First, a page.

CQ/CX presents a great story to be brought to the New York stage but director David Leveaux and playwright, Gabe McKinley, did not quite get a handle on the material.  A thinly veiled fictional adaptation of the events of the Jayson Blair scandal at the New York Times, CQ/CX involves the rise of a young journalist Jay Bennett (Kobi Libii) and how he succeeded at the New York Times until eventually being caught plagiarizing other reporters.  Jay, an African-American college student from Maryland, starts off as a promising young reporter with two other young fellows, Monica (Sheila Tapia) and Jacob (Steve Rosen), in an internship program.  Jay is sometimes mentored by a senior African-American editor, Gerald (Peter Jay Fernandez).  He impresses his superiors including fastidious Metro desk editor Ben (Tim Hopper).  The paper is going through a transition as Junior (David Pittu) takes the reins of the paper from his father.  He installs a new editor, Hal (Arliss Howard) who hopes to shake things up.  The shifts in senior management allow for Jay to exploit his opportunity and eventually bring the paper to its embarrassing mea culpa.

The story is full of great opportunities to delve into the interactions between these two generations of reporters, the changes afoot in the newspaper business, and the racial issues long-plaguing the New York Times.  And the play does that, but by focusing on recreating the verisimilitude of the New York Times newsroom and it's culture, somehow real drama and character development got lost in the shuffle.  An uneven cast did not help matters.  The characters spent so much time explaining that they never got to be real fully-developed people.  There was so much about what it means to be a reporter, and a reporter for the Times, and what the Times means to people.  But I just wanted to know who these people were because it is Bennett's personal betrayal of these people that is the core of the drama.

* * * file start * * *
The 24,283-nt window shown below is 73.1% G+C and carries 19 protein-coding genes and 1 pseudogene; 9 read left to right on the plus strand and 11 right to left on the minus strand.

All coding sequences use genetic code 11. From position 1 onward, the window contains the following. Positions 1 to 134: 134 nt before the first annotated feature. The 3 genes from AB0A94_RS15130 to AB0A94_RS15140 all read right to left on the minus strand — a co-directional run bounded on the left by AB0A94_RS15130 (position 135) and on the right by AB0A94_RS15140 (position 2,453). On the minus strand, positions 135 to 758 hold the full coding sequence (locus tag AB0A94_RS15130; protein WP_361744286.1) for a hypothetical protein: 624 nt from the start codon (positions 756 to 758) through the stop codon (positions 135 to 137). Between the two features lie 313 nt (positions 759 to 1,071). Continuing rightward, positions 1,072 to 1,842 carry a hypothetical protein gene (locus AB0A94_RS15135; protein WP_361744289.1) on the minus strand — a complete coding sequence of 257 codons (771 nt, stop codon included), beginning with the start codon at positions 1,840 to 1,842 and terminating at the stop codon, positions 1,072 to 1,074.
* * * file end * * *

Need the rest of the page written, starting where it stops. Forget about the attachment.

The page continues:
Midway through I thought what if someone more experienced like David Lindsay-Abaire had taken a stab at this play.  One of the impressive feats of his recent play Good People, was that he found a delicate way to convey class issues in America and did so with humor and real pathos.  Here, Gabe McKinley did not have such a delicate hand.  The play was practically without humor.  Not that it should be a funny play, but it seemed as if every line was drenched in the weight of outrageous self-importance and Biblical-level seriousness of purpose such that the humanity of the characters was utterly lost.  It's hard to do a play about the Times without that sense of self-importance to be present--and the play does poke fun at it a bit.  But they stopped being dramatic characters under the weight of this dialogue.